Shares in Paddy Power Betfair tumbled over 3% early on Tuesday (7 March), after the newly-formed bookmaking giant reported a £5.7m ($7m) loss in its latest financial year on the back of costs related to the merger.
In the 12 months to 31 December, the FTSE 100-listed group also saw statutory pre-tax profits shrink from £124m to £12m. However, the bookmaker said its performance was "better understood" through its underlying results, which showed earnings before interest, depreciation and amortisation rose 35% year-on-year to £400m, slightly ahead of expectations for a £397m figure.
Revenue also increased on an underlying basis, rising 18% from the same period last year to £1.55bn, partly thanks to a a £78m benefit from the plunge in the pound. On a constant currency basis, revenue growth was 11%, while the final dividend of 113p a share will result in total dividends for the year of 165p a share.
Paddy Power Betfair added it was already benefiting from the merger, which was completed in February 2016. Receiving cost benefits from the deal ahead of schedule helped offset a period of "customer friendly" football results in December, which put the company's winnings under pressure.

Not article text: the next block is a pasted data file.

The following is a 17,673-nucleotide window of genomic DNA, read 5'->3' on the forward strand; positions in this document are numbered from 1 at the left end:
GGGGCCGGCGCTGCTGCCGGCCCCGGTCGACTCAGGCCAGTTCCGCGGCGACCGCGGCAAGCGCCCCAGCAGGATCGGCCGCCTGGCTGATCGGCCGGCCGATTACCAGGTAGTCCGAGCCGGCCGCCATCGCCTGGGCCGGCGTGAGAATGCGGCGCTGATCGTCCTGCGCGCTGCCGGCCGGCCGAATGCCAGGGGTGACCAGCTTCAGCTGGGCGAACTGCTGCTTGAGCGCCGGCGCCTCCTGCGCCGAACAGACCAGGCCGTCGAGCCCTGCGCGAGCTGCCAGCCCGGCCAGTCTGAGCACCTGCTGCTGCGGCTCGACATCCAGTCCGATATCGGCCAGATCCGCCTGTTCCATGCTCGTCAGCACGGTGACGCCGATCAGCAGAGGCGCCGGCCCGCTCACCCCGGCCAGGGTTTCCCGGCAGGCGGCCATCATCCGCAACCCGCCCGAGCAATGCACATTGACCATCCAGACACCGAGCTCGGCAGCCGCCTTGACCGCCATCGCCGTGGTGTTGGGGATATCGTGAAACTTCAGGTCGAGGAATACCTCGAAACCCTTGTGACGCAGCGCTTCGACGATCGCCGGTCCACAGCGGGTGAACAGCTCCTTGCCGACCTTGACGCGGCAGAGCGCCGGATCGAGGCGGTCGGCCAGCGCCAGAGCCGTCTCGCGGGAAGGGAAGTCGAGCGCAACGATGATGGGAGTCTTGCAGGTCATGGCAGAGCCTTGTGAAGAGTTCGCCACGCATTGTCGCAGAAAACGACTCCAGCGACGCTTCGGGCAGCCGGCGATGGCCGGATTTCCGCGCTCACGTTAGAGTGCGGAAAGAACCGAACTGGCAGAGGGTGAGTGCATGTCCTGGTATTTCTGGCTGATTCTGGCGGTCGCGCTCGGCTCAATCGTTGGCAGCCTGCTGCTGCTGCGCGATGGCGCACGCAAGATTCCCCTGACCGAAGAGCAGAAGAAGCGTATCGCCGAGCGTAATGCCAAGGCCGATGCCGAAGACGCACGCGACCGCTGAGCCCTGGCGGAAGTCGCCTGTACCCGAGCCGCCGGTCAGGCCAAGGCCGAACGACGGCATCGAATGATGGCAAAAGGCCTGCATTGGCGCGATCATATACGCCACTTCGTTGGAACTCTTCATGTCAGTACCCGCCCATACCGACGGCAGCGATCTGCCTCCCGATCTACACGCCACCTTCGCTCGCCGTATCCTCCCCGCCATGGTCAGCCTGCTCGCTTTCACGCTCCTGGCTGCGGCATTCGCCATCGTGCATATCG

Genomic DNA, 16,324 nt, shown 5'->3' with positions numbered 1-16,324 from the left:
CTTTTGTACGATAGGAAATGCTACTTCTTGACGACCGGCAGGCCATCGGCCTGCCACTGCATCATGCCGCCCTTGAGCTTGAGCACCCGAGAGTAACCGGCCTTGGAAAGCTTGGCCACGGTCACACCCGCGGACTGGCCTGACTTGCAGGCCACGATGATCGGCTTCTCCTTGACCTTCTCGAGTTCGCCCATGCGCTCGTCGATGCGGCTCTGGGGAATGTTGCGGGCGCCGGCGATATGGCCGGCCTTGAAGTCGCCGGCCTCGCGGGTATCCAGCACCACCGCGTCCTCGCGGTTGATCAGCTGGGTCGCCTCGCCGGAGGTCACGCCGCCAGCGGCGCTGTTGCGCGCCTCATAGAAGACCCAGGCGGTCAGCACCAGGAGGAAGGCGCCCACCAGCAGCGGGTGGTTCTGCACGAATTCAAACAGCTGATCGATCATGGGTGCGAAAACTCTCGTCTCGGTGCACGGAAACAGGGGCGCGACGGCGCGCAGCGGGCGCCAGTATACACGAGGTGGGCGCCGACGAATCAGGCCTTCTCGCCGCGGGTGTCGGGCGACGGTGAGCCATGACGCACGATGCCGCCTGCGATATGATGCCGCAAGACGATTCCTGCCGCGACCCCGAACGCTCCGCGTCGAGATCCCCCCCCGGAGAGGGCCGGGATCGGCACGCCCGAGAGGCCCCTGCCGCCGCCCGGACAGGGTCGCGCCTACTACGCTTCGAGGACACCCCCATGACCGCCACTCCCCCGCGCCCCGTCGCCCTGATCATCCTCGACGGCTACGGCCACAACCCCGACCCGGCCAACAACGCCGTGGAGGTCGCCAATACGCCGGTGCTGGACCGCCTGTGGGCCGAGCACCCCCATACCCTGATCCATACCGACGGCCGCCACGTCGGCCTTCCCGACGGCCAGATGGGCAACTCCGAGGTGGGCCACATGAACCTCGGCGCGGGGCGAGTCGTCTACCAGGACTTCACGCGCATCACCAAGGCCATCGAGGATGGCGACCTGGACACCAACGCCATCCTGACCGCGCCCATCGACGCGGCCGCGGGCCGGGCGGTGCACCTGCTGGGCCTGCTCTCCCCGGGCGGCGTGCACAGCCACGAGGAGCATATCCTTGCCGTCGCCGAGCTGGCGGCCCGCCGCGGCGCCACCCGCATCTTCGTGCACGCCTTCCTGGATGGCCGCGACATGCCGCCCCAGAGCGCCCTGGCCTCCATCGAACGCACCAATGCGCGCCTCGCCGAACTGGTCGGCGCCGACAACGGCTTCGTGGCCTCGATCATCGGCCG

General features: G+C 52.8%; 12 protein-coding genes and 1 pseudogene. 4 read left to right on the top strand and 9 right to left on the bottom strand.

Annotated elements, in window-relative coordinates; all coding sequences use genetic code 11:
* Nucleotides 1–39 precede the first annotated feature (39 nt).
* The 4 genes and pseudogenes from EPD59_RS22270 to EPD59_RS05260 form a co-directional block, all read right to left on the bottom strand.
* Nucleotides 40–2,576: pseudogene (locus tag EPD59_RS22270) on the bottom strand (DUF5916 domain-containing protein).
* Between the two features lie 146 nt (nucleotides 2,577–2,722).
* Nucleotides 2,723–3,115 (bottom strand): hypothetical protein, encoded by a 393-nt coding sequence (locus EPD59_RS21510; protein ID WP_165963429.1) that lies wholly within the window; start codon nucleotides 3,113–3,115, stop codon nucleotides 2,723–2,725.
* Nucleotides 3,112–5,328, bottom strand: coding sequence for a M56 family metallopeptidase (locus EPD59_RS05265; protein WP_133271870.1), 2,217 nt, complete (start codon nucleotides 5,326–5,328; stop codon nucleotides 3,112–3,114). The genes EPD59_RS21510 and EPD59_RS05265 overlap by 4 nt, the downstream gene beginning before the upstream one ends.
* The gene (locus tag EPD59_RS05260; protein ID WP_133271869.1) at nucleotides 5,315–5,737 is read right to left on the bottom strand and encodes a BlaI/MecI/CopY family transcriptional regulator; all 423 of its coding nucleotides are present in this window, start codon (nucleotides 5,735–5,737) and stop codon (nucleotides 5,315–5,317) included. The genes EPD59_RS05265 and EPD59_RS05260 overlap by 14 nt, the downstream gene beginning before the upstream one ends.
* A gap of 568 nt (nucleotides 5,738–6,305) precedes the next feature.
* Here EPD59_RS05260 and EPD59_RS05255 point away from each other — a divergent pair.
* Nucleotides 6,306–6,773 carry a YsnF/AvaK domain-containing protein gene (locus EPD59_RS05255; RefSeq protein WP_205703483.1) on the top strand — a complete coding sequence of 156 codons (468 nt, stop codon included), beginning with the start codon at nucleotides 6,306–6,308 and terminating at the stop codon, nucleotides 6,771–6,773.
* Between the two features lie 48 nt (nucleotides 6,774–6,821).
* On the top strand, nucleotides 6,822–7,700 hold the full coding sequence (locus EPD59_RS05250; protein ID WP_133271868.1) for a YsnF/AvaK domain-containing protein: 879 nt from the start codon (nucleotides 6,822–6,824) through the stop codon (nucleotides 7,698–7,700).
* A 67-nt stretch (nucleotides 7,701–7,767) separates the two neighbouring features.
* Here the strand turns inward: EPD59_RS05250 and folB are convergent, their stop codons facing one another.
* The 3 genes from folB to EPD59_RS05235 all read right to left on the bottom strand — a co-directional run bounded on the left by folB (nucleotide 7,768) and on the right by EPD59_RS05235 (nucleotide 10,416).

Bookmakers endured their worst Cheltenham festival in history last year, losing approximately £60m over the four-day meeting, as favourites stormed home, but a series of unexpected results at Euro 2016 gave the industry a much-needed shot in the arm.
"The first quarter saw a high number of favourites winning at the Cheltenham festival, before unfancied results at the Euro 2016 tournament boosted revenues in June and July," said group chief executive Breon Corcoran.
"The year concluded with customer friendly football results in December. Across the year as a whole, the overall group sportsbook net revenue percentage was broadly in line with the prior year but was marginally lower than our normal expectations."
The bookmaker added its sportsbook stakes in the year to date were up 22%, with online up 13%, Australia 47% and retail up 15%.
Meanwhile, Paddy Power Betfair said it expects a £6m annual hit from August when the UK treatment of free bets for online gaming point of consumption tax will change to bring it in line with their non-deductibility for sports.